The current essay aims to discuss the pros and cons of the exception to the Exclusionary Rule. According to Stephen Taman (Taman 2012), the exception to the Exclusionary Rule “allows evidence collected in violation of privacy rights to be admitted at trial in case if police officers act in good faith”. It means that some basic civil rights guaranteed by the Constitution could be violated as a result of the exception. Needless to say, that many people criticize such a rule due to the potential negative outcomes. The basic cons of the exception are connected with the potential misconduct of the police officers. Thus, Exclusionary Rule protects the U.S. citizens from the unlawful searches. Tracey Maclin states that Exclusionary Rule is useful for the protection of the innocent people. For instance, it is impossible for the officials to toss or falsify the evidence. Finally, the opponents of the exception state that the fair trial is only possible in accordance with the Exclusionary Rule. Thus, almost all of the cons are based on the fear that the governmental representatives could misuse their power.
On the other hand, the supporters of the exception state that the Exclusionary Rule is very dangerous for the functioning of the police. It means that it is easier for the criminals to escape punishment with the help of the legal tricks. Simultaneously, it is crucial to seize evidence in specific cases. Walter Signorelli (Signorelli 2016) discusses the example of the marijuana field. It is rational for the police to prevent all other people from the access to the marijuana field possibly belonging to a suspect in order to guarantee the safety of the community. In such case, the violation of the rights is beneficial for the peaceful life of the American citizens.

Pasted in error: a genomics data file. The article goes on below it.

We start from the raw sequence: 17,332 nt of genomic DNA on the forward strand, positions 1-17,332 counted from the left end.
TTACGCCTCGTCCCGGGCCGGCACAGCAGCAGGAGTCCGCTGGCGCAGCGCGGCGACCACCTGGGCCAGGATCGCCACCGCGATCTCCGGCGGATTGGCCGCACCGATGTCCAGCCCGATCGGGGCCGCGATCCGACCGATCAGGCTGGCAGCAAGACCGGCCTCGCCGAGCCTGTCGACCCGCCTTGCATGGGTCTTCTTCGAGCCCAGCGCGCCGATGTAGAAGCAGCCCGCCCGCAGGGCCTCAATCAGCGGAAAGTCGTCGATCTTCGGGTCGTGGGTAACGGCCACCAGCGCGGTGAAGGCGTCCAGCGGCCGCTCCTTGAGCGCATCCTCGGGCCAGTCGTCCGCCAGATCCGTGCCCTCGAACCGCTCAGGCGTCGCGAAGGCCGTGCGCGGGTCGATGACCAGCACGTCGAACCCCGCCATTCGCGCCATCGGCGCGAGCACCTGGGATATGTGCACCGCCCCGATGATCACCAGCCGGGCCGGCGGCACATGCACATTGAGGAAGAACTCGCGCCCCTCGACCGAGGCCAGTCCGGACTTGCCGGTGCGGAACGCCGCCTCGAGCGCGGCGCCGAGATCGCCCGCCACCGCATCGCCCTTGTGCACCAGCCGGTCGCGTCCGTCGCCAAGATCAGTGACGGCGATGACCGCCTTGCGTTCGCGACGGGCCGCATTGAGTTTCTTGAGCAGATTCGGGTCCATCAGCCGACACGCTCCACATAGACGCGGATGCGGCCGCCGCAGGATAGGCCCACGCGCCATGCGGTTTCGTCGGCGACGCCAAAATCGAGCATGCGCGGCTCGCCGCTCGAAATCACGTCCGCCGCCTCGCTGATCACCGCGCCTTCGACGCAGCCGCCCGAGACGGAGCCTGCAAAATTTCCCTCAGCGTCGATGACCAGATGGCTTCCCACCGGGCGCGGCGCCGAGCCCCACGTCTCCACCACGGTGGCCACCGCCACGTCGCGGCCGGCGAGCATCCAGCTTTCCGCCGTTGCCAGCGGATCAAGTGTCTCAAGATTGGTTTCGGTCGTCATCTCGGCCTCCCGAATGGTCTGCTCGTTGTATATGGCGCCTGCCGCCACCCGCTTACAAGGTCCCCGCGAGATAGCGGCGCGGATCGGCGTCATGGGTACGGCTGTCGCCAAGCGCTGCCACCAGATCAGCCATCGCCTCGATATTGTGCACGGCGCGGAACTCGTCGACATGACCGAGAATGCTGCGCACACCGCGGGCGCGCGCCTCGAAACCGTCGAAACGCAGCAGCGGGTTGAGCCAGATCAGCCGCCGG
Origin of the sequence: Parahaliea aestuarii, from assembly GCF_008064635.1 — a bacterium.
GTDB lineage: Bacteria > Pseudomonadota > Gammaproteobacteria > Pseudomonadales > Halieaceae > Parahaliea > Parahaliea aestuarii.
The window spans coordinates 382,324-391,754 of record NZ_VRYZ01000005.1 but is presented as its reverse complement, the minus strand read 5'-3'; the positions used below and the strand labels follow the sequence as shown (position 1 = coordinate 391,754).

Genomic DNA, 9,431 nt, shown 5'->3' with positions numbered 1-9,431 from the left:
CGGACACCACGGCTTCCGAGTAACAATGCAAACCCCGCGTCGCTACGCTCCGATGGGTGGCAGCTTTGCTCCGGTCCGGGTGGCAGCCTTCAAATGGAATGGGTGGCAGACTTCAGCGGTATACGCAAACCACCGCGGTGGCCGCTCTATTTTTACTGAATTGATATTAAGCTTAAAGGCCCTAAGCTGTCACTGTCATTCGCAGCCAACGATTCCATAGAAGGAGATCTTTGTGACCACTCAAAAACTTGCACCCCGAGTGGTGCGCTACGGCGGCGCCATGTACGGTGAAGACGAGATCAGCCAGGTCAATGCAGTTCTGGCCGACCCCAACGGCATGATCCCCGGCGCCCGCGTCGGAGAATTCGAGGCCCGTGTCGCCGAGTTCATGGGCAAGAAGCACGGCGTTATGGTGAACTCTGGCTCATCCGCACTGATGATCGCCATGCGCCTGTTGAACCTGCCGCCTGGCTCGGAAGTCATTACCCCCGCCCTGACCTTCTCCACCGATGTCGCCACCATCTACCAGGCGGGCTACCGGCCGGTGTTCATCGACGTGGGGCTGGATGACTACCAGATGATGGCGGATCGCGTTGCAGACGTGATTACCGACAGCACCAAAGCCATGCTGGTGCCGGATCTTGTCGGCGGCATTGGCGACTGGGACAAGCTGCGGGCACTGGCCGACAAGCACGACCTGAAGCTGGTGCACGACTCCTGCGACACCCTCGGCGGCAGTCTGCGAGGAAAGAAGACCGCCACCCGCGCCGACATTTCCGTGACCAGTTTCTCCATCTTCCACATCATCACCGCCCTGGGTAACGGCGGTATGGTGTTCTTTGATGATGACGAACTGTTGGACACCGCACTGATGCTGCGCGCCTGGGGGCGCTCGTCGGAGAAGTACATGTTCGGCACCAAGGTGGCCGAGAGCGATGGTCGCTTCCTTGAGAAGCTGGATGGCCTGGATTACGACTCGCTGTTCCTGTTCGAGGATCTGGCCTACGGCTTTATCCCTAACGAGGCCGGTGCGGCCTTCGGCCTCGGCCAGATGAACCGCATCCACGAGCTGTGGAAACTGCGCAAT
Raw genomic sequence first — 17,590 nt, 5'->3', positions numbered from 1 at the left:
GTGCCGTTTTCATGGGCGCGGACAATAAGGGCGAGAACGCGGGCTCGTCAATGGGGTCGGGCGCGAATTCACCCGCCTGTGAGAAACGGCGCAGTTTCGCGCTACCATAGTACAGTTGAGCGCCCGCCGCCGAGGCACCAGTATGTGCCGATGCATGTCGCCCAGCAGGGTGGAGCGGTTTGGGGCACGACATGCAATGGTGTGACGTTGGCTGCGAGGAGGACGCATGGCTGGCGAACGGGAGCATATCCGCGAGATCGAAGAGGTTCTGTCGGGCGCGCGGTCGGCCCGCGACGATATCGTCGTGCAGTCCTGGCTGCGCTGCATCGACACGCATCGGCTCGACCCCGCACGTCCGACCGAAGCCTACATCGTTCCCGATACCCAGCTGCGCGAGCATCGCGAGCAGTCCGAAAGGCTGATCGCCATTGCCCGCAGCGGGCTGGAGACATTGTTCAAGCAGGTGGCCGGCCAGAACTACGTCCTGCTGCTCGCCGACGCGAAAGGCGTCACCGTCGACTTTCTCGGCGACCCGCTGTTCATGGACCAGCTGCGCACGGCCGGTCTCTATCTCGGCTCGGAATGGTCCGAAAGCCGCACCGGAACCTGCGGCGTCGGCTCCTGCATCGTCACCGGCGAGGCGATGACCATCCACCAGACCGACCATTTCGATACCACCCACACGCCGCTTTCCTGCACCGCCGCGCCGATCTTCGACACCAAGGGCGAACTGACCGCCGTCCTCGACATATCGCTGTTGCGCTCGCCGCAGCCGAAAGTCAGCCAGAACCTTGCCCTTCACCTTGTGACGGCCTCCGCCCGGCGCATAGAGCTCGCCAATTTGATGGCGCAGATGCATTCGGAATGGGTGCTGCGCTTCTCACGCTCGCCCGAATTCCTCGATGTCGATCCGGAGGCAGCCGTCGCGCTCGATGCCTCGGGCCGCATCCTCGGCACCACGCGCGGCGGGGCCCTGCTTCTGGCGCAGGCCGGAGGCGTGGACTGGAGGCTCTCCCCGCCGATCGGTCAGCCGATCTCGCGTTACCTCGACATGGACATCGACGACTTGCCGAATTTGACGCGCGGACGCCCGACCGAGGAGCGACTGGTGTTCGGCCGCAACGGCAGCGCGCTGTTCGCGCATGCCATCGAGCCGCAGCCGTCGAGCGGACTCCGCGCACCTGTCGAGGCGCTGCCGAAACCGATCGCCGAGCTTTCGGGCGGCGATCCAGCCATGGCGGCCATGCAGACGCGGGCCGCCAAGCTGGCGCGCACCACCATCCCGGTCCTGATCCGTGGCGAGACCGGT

It is possible to conclude that the debates regarding the exception are still actual in the current media environment. My personal opinion regarding the exception is that it is better to give an opportunity for the police officers to seize evidence on the basis of the good faith. At the same time, the government needs to control the reasonableness of such activities to guarantee the protection of the citizen’s rights.
Get your perfect plagiarism free paper on this or any other topic:
- Plagiarism free;
- Written by a Cambridge acting teacher;
- In-time delivery;
- Best prices for the highest quality.
You are welcome to order a paper in few clicks.
Maclin, Tracey. (2011). The Supreme Court and the Fourth Amendment’s Exclusionary Rule. Oxford University Press. 416.
Signorelli, Walter. (2016). The Constable Has Blundered: The Exclusionary Rule, Crime, and Corruption. Carolina Academic Press. 292.
Thaman, Stephen. (2012). Exclusionary Rules in Comparative Law. Springer Publishing. 456.